“The greatest team I played for was the Marine Corps.”
“Ted was everything that was right about the game of baseball. If you really think about it, he was everything that is right about this country.”
–Lloyd McClendon, Pittsburgh Pirates manager
“At age 70, Ted was still big and loud. If he needed to, he still looked plenty rugged enough to crush a fastball into the bleachers, yank a tarpon out of teal water, shotgun a duck on the wing, dead-stick a flaming fighter jet on a runway, or chase a sportswriter out of a clubhouse.”
“Ted Williams was one of the best wing men I ever had. His eyesight was so good that he could see the enemy planes coming before any of us could. He’d spot ’em coming and tell the rest of us.”
–John Glenn, U.S. Senator, Astronaut, Marine Corps fighter pilot
When I was a kid, there was only one game in town, and that was major league baseball. Thanks to my grandfather, I started following the game before I’d lost my baby-teeth. He’d inherited his love of the sport from his father, and between the two of them, they’d seen just about every great player that ever lived. My great-grandfather was in the stands when the Cincinnati Red Stockings, the first ever professional team, defeated the Philadelphia Athletics 27-18, enroute to a 57-0 season in 1869. I mention this so you know that when those two debated the greatest hitter of all-time, they had a rock-solid basis for comparison. My great-grandfather was certain no one was ever better than Ty Cobb, the “Georgia Peach”, a sterling batsman and an even more accomplished misanthrope. My grandfather, having reached the age of majority just as the era of the home run began, argued in favor of Babe Ruth from the left side and old “Double X” Jimmy Foxx from the right; but one evening, as the debate shuttlecocked back and forth around the kitchen table, Pop cocked his head, took a puff on his cigar, and said, “But y’know, that Williams of the Bostons is pretty good too.”
Ted Williams was a great hitter to be sure, but he was an even greater American, sacrificing five prime years of his career and nearly losing his life in the service of his country. Dean Hybl speculates in The Lost Years of Ted Williams what Ted could have accomplished:
Many still consider Williams the best pure hitter in baseball history, but had he played those five prime years that he lost to military service his overall totals would have squelched any doubt about who was the best hitter of all-time.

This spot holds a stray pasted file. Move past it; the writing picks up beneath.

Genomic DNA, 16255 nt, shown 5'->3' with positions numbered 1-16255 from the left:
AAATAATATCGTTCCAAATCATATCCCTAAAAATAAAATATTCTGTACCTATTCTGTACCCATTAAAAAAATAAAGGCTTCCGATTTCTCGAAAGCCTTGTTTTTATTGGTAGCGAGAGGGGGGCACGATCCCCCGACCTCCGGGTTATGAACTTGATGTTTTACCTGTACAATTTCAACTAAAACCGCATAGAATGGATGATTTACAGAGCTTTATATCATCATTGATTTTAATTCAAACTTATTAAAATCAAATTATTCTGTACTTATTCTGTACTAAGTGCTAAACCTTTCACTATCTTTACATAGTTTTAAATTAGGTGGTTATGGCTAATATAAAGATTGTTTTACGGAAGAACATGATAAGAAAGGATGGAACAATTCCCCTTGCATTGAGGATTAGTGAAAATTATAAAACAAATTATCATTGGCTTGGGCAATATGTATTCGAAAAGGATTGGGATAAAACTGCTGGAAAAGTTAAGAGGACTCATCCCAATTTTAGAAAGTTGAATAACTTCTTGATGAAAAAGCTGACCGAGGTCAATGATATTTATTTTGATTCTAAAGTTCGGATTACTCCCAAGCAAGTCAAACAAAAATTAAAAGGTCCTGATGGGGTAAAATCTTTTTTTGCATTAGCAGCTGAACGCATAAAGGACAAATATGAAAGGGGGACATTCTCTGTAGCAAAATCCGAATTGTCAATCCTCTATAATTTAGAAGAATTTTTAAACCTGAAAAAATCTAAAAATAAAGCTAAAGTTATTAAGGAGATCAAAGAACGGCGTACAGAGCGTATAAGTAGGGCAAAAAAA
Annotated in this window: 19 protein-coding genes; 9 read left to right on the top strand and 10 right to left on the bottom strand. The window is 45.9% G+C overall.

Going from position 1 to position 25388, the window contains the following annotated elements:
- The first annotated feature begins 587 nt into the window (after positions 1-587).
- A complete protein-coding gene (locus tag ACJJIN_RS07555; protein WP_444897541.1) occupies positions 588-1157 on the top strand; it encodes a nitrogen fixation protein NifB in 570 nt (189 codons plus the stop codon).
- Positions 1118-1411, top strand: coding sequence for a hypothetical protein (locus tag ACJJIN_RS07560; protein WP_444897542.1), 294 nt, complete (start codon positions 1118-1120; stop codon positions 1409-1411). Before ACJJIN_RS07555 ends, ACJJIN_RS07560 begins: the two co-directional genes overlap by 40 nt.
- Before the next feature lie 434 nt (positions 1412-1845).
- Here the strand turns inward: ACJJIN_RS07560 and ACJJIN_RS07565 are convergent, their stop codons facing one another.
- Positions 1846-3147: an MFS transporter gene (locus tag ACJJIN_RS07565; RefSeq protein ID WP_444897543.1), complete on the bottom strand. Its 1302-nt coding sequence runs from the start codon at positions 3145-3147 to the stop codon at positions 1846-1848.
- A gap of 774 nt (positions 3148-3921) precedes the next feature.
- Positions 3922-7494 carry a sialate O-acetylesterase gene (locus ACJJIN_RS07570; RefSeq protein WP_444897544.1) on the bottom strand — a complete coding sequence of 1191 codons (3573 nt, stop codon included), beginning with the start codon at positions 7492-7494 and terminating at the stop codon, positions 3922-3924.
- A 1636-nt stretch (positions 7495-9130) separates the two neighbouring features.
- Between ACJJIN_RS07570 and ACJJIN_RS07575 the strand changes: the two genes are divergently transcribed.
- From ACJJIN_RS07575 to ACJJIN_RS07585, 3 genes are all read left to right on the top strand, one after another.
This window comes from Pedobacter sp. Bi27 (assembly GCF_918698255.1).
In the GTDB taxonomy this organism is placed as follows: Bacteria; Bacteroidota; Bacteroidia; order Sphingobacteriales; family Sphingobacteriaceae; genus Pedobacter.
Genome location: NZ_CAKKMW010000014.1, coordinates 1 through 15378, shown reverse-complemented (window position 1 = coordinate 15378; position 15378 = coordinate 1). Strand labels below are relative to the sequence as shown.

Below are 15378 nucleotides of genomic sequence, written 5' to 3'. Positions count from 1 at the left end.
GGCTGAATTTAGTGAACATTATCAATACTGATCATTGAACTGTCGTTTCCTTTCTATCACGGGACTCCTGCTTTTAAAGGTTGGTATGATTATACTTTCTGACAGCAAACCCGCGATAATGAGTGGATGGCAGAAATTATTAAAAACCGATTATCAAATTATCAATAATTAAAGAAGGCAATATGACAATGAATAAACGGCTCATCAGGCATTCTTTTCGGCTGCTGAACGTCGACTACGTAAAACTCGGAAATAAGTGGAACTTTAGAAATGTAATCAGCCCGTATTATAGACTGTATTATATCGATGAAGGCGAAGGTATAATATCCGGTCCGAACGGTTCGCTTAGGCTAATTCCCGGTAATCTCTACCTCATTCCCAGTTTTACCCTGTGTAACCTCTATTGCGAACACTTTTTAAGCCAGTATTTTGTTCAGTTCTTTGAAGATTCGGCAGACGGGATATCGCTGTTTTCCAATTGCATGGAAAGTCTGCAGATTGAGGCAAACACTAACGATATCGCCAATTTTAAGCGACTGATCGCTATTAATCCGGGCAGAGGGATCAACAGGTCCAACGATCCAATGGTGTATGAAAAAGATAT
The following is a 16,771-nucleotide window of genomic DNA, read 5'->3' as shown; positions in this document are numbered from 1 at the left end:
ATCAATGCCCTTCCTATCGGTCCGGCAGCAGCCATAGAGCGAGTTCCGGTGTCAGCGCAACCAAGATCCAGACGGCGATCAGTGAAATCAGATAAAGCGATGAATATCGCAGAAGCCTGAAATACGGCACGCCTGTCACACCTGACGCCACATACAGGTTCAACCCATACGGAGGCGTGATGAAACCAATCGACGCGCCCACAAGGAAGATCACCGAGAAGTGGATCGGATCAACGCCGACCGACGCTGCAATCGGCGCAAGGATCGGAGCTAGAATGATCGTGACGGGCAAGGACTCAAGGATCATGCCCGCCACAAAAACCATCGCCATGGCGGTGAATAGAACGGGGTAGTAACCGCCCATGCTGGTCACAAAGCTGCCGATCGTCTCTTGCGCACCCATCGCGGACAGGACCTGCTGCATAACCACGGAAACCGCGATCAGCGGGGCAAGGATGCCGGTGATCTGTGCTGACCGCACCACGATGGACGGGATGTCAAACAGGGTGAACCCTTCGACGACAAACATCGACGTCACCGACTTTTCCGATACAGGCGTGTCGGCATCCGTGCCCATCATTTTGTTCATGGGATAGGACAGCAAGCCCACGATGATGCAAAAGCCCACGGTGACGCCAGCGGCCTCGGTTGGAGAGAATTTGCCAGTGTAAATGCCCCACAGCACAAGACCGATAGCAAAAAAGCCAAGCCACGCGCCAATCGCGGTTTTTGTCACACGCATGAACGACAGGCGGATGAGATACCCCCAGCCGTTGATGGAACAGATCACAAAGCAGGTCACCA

Williams finished his career with a .344 average, 2,654 hits, 521 home runs and 1,839 RBI. Because he missed time during two different periods of his career, I compiled the numbers for the six years before and after the time he missed from 1942-1945 and then did the same thing for the six years around his absence in 1952 and 1953. Because Williams did play briefly during the 1952 and 1953 seasons, I did include those numbers when figuring his projected numbers for those years.
Even with missing nearly five full baseball seasons, Ted Williams is still ranked among the greatest hitters of all-time.
If the totals for the five seasons he missed were added to his ledger, Williams would have hit .342 with 3,452 hits, 663 home runs and 2,380 RBI. Those numbers would have lifted him from 69th to sixth in career hits; from 18th to fourth in home runs; and from 13th to first in runs batted in.
When Ted died at the age of 83 in 2002, Mike Meserole described his most harrowing Korean War mission in a piece for ESPN titled There Goes The Greatest Hitter Who Ever Lived:
Williams turned out to be baseball’s longest-serving military warrior, missing three full seasons (1943-45) during World War II and most of the 1952 and ’53 seasons when the Korean War was going on. Trained as a Navy fighter pilot and slated for combat in the South Pacific in ’45, Japan surrendered before he could see action. Seven years later, at age 33, his reserve unit was recalled to active duty with the Marines and he flew 39 missions over the Korean mainland.
On Feb. 19, 1953, flying low on a bombing run far above the 38th parallel, Williams’ F-9 Panther was hit by small arms fire and started leaking hydraulic fluid. With his plane shaking badly (he didn’t know it was also on fire), his control panel lit up with warning lights, and his radio dead, Williams followed a fellow pilot back to base, flying without hydraulics and wrestling his stick all the way.
Approaching the landing field, an on-board explosion blew off one of the wheel doors and Williams was forced to land his crippled jet at 225 miles-an-hour and on one wheel. When the F-9 finally came to a stop at the end of the runway after skidding over 2,000 feet, Williams walked away from the burning wreck as firemen hosed it down with foam. Fortunate but enraged, he reacted to nearly auguring in as if he had just popped out with the bases loaded in the bottom of the ninth — he yanked off his helmet and slammed it to the ground.
Ted Williams was brash and profane–and a hero on and off the diamond. He hated the news media, fickle fans, and the wearing of neckties. He loved hitting, fishing, the Marine Corps, and dogs. That’s a great man in anyone’s book.